The Woods came out in 2005, and this album was just a less reactionary experience,” she continues. “I think when you’re in the cycle of right before tour, especially in terms of the album, you tend to be reactionary in terms of your last. And you can hear it in any artist now. ‘Oh, I made this kind of record so my next record will be the opposite.’ You try to kind of stay ahead of the curve. But when you take more time, you have a little bit of perspective and you don’t have to do something that’s just in reaction to the most recent thing because there isn’t a recent thing. So we were able to survey the whole landscape, but I think we want to make sure that we did something that sounded new.”

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Carrie Brownstein is a feminist.

The world could use a great new Sleater-Kinney record, especially after what a weird year for women in pop culture 2014 turned out to be. On the one hand, female artists both dominated charts and put out many of the albums deemed by critics to be the year’s best, but across other media—particularly on the internet, where female videogame journalists and developers were systematically harassed and doxxed and stolen nude photos of celebrities were posted as if they were public property—misogyny continued to run rampant.

“To me it’s exciting that women are dominating the pop charts,” Brownstein says. “I think that there’s so many versions of femininity, and in terms of gender as a binary construct, that seems to be being dismantled…That someone like Taylor Swift embraces the term feminist, or Beyonce, they have a huge amount of cultural power, and I think it’s exciting to see that play out…The only thing to me that I think is frustrating to me is this debate over what constitutes a ‘real’ feminist. It seems very counterproductive.”

Much of the sexism we saw in 2014, she says, is connected to this cultural shift, a negative reaction to a positive situation from people who have been conditioned to fear empowered women.

“I think there is a cultural shift towards femininity, and that’s very threatening to people who benefit from patriarchy and masculinity being the norm. And I’m not even talking about gender; I’m talking about a worldview. Seeing that drift into more grey areas, that’s very threatening [to them]. So I do think it’s all kind of interrelated, kind of a huge combative rejection of a perceived threat. I feel the tide shifting but I feel like there’s also a really very—even like the leaked photos or some of the reports of sexual violence, people speaking out—there’s just a sense [that] the chorus of protest is just kind of threatening for the people that benefit from everybody staying quiet.”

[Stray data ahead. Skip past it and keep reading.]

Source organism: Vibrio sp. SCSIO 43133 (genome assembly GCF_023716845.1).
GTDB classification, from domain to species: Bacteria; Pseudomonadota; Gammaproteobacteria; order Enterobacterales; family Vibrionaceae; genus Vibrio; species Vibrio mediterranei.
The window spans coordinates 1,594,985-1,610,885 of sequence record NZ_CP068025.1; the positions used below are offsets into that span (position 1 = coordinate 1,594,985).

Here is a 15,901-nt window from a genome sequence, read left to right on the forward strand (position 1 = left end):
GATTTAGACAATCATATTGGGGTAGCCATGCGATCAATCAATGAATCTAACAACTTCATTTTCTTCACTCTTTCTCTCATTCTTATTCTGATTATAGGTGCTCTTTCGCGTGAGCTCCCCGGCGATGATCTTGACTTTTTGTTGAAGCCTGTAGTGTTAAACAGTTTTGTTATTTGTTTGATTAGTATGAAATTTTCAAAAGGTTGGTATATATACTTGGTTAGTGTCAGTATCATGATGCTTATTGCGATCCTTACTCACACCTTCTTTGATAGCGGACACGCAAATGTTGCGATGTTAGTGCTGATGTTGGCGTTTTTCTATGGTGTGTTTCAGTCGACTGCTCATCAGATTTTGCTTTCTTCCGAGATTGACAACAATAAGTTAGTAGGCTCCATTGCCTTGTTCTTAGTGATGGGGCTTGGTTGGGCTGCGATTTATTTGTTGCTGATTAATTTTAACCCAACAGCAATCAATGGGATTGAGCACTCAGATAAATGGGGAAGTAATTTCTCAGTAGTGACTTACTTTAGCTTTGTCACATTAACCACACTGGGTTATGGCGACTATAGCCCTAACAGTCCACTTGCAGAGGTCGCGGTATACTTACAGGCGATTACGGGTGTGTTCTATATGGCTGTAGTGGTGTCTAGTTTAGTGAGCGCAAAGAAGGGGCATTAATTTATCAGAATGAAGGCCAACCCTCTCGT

Brownstein and Armisen aren’t staying quiet; instead they’re highlighting the issue by blending humor and food-for-thought in a way that only Portlandia can. In this season’s premiere, we find out the backstory of feminist bookstore owners Toni and Candace—they were cutthroat publishing executives pitted against each other by their male boss. It’s goofy, yet incredibly smart, and Brownstein took extra care to make sure they got it right.

“It was very important to me that despite the absurdity that Portlandia can embrace, that we kept a very precise and clear message of solidarity and feminism in that episode,” she says. “I was very careful to watch the edits and make sure that we didn’t lose that in that story. I think we really wanted to make sure that at the core of who they were, despite them being flawed and outdated in some of their modes of thinking, that at the core of it was a friendship and that their struggle had been real. And even though they ended up at a place where they’re really obnoxious to their customers and sometimes are insolent and ridiculous, that there was a genuine and earnest motivation for what they did. And I think that we struck that balance in this episode. It’s so silly sometimes and so ridiculous, but there is that great scene I’m proud of, in Toni’s apartment that’s like ‘We will never throw another woman under the bus,’ and that was really important to me, even if it was just a slight insertion of reality, that we stuck by those realizations that I think people have all the time, where you’ve been operating under a certain set of circumstances and thinking that there’s only one way of achieving your goals and then you hit a point of frustration and anger and then you turn the corner. I’m glad that something genuine happened to them, even though the rest of it is very silly.”

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Carrie Brownstein is a writer.

And her writing—whether it’s for TV, film or her upcoming memoir—has taught her to look both within herself and to the work of others for inspiration.

A few months ago, Brownstein told NPR that the common thread in all of her endeavors is the sense of being an outsider peering in, saying “I think in all of the creative pursuits I have, I feel like it’s an exploration of otherness and feeling like an outsider and creating work that’s strange and unusual that goes along the periphery for people to find if they need it. I think that’s how I go through life—kind of in an outside lane, sort of observing.” But that’s not her approach when it comes to writing about her own life.

“I think with the memoir the challenge is to not be on the outside looking in,” she says. “You have to kind of dive into the stickier elements and be critical and honest and vulnerable. I think more from a subject matter perspective, it feels like a book or a story about an outsider, but I think that it’s not written from a detached perspective at all. I think that detachment can be kind of alienating with that sort of writing. And it’s not overly confessional, but I think it has to have a transparency and a vulnerability that lends itself to being relatable.”